'You little devil,' cried Zina in desperation, 'where d'you think you're going?'

Where's the back door? the dog wondered. He swung round, rolled into a ball and hurled himself bullet-fashion at a glass in the hope that it was another door. With a crash and a tinkle a shower of splinters fell down and a pot-bellied glass jar of some reddish-brown filth shot out and poured itself over the floor, giving off a sickening stench. The real door swung open.

'Stop it, you little beast,' shouted the gentleman as he rushed in pulling on one sleeve of his white coat. He seized the dog by the legs. 'Zina, grab him by the scruff of the neck, damn him.' 'Oh - these dogs . . .!'

The door opened wider still and another person of the male sex dashed in, also wearing a white coat. Crunching over the broken glass he went past the dog to a cupboard, opened it and the whole room was filled with a sweet, nauseating smell. Then the person turned the animal over on his back, at which the dog enthusiastically bit him just above his shoelaces. The person groaned but kept his head. The nauseating liquid choked the dog's breathing and his head began to spin, then his legs collapsed and he seemed to be moving sideways. This is it, he thought dreamily as he collapsed on to the sharp slivers of glass. Goodbye, Moscow! I shan't see Chichkin or the proletarians or Cracow sausages again. I'm going to the heaven for long-suffering dogs. You butchers - why did you have to do this to me? With that he finally collapsed on to his back and passed out.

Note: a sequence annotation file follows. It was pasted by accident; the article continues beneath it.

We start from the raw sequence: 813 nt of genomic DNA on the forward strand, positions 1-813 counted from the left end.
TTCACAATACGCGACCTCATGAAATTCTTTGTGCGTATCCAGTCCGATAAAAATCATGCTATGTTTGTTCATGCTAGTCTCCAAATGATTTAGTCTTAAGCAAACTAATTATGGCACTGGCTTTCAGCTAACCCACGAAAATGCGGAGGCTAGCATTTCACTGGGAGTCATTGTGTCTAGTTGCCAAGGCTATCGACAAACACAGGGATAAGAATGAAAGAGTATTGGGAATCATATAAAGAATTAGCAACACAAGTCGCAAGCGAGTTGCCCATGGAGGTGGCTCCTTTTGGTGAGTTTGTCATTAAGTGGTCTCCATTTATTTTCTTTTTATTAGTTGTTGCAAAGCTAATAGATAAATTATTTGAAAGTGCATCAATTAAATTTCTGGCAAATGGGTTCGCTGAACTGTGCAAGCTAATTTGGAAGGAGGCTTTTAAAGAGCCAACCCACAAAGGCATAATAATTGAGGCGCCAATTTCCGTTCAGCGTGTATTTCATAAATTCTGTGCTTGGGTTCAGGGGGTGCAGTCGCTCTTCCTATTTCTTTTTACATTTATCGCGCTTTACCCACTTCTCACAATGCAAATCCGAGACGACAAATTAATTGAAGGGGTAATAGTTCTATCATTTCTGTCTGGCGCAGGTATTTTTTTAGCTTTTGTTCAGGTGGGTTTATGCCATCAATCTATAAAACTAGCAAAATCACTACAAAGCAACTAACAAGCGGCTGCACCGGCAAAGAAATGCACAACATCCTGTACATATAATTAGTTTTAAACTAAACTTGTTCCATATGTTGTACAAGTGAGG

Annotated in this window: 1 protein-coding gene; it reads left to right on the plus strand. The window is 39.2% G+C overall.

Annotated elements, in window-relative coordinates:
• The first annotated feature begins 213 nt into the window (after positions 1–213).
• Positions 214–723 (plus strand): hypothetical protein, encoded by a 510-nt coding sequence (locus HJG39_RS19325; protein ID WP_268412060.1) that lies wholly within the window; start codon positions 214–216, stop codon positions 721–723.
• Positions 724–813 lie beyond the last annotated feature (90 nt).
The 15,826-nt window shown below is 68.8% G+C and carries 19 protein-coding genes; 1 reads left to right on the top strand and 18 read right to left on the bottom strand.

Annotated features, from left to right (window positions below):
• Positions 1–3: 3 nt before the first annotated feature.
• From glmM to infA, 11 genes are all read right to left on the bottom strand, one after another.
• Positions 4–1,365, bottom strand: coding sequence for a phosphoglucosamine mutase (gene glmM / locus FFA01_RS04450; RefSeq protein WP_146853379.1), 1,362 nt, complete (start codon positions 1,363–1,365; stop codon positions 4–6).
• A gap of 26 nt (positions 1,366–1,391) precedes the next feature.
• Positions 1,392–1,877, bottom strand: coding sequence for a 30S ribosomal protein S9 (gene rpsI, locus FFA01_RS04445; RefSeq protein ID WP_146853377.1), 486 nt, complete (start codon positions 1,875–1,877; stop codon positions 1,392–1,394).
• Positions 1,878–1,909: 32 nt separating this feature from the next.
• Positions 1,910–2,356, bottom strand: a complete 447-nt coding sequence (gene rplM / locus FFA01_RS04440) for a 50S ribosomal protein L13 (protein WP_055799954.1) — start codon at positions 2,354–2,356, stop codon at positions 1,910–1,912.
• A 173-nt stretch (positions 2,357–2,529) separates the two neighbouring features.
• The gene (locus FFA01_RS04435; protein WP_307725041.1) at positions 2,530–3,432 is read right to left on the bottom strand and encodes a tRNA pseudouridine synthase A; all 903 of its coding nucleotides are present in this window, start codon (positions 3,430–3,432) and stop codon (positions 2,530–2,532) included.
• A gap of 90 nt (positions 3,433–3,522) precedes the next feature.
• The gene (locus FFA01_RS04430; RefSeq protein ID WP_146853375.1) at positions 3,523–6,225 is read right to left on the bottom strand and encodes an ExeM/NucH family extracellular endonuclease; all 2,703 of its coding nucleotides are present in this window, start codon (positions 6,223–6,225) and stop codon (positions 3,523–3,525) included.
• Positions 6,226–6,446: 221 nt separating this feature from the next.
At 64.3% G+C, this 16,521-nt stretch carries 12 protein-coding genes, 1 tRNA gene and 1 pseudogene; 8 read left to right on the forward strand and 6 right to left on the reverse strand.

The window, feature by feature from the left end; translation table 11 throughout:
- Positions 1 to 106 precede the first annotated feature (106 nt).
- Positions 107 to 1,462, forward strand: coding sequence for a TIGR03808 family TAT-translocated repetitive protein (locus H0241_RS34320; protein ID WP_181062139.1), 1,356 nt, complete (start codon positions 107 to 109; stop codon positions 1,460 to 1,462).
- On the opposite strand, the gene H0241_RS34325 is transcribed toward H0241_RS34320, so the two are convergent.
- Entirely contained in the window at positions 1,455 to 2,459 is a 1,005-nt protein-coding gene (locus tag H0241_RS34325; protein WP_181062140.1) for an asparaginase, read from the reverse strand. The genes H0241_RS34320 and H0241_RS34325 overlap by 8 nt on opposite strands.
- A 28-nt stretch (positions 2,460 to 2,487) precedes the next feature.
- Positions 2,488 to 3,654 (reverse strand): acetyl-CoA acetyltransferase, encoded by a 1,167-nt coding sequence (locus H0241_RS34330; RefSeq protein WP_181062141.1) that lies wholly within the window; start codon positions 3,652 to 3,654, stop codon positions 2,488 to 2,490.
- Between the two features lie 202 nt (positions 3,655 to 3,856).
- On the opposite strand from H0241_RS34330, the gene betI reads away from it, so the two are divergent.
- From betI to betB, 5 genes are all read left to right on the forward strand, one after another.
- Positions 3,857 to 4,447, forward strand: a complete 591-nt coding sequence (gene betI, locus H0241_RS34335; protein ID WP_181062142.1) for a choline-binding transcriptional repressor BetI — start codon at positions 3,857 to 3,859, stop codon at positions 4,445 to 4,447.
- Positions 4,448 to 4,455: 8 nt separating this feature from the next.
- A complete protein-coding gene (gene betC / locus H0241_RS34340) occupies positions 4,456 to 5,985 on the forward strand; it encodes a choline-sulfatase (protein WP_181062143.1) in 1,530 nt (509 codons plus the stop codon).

When he awoke he felt slightly dizzy and sick to his stomach. His injured side did not seem to be there at all, but was blissfully painless. The dog opened a languid right eye and saw out of its corner that he was tightly bandaged all around his flanks and belly. So those sons of bitches did cut me up, he thought dully, but I must admit they've made a neat job of it.